The Libra cryptocurrency has received millions of pounds in investment from names such as Mastercard, Uber and Spotify. It will allow people to move money from their smartphone.
The currency is known as Libra, which the social network says it has “no special role” in governing and will manage the reserve equally with a group of big companies.
So far, it has enlisted 28 firms, including Spotify and Uber, who each had to invest a minimum of 10 million US dollars (£8 million) to be a founding member of the Libra Association. It’s an independent not-for-profit membership organisation. The association wants to attract 100 businesses in time for the launch in the first half of 2020.
The Libra cryptocurrency is supported by a reserve of the world’s best assets and most trusted central banks. They’ve given the Libra cryptocurrency “general cautious support”, according to David Marcus, who started exploring blockchain at Facebook a year ago.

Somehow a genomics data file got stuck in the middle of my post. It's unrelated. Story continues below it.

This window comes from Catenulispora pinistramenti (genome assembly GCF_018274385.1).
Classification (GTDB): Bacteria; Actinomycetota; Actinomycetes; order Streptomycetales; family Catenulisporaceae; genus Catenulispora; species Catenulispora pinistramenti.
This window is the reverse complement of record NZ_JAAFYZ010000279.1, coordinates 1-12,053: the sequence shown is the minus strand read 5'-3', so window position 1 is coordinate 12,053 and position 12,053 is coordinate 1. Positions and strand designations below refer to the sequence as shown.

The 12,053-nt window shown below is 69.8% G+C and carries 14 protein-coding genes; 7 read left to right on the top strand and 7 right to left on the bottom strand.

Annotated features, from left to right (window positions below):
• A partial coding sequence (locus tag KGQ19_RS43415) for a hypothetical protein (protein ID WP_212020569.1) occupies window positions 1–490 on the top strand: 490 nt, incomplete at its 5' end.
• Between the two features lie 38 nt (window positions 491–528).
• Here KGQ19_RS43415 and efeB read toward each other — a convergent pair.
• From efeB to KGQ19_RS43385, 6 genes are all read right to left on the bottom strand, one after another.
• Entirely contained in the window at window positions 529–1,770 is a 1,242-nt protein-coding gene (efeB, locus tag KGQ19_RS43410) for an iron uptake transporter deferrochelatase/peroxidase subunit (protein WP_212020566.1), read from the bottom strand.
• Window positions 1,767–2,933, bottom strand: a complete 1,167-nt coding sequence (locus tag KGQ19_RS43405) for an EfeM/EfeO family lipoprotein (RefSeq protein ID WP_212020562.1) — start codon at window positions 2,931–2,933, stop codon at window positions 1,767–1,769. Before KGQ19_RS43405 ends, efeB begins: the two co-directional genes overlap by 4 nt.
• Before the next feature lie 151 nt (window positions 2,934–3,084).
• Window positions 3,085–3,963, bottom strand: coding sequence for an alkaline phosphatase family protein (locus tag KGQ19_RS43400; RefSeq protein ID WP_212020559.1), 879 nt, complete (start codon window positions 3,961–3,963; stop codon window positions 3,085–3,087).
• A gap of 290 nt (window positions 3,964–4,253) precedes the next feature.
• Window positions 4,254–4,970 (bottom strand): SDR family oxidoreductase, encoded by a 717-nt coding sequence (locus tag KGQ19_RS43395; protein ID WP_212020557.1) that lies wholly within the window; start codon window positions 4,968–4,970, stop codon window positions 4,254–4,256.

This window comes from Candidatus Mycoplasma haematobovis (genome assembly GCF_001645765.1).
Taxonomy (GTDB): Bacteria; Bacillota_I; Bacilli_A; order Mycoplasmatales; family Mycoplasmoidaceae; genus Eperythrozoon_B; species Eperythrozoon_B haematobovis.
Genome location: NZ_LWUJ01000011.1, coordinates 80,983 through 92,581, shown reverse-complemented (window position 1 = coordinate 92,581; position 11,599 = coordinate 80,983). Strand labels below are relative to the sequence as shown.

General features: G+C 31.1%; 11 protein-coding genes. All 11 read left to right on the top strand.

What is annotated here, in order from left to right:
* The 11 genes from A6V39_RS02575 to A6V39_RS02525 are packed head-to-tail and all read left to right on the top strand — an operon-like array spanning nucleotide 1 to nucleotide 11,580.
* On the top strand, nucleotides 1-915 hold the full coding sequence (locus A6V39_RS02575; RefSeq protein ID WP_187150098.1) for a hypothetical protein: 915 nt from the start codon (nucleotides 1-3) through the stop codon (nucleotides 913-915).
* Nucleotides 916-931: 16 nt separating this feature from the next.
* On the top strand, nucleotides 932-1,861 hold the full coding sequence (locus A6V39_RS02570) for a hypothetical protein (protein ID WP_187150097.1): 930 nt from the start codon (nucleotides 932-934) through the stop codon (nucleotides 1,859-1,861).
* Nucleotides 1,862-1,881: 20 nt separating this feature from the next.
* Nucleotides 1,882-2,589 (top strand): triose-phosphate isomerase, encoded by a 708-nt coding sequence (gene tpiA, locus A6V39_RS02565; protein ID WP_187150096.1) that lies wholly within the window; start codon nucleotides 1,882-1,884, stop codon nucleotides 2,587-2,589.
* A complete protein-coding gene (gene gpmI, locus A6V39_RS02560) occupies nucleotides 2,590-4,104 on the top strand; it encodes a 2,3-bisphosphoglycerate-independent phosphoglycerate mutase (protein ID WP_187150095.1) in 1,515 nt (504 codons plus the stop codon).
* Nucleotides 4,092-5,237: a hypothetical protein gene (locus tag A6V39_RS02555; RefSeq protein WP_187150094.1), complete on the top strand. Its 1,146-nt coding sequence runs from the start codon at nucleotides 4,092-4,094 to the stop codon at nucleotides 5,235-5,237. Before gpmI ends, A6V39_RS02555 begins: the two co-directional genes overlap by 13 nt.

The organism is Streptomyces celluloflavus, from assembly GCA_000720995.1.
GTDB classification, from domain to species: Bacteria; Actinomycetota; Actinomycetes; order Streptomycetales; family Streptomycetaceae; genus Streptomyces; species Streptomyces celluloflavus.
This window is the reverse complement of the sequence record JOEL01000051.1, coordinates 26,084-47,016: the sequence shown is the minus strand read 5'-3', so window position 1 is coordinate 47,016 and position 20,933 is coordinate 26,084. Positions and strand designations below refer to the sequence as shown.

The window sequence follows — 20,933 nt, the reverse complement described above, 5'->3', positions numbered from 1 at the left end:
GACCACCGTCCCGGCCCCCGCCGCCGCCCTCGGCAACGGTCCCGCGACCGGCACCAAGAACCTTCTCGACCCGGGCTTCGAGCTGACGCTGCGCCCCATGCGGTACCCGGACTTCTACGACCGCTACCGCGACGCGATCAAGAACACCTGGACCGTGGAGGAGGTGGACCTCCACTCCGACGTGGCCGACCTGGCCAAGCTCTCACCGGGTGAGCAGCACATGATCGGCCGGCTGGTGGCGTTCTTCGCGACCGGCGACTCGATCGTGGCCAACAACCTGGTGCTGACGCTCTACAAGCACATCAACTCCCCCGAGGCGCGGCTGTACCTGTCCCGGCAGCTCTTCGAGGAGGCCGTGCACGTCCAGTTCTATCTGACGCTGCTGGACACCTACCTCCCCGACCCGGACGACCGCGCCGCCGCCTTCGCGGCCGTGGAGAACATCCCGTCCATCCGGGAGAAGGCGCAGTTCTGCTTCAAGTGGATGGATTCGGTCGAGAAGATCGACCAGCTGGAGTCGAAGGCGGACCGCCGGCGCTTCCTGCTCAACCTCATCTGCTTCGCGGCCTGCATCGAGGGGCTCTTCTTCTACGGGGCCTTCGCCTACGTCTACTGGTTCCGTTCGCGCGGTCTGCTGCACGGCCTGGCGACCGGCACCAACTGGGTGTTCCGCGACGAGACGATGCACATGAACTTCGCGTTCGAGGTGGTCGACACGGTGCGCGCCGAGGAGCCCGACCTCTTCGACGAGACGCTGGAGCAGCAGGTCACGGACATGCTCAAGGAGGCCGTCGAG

“Libra holds the potential to provide billions of people around the world with access to a more inclusive, more open financial ecosystem,” he explained.
The social network is hoping that its collaborative approach can ease volatility concerns of existing blockchains and cryptocurrencies.
Facebook will operate its own digital wallet for people to spend Libra, known as the Calibra Wallet, which will be available in WhatsApp, Facebook Messenger and as a standalone app.
Users will be able to send money to each other initially, at low to no cost, the social network said.
Eventually, it intends to open the Calibra Wallet up to additional services, so that people can pay bills, buy goods by scanning a code or accessing public transport.
Libra is open source, meaning anyone will be able to launch their own digital wallet and include the currency.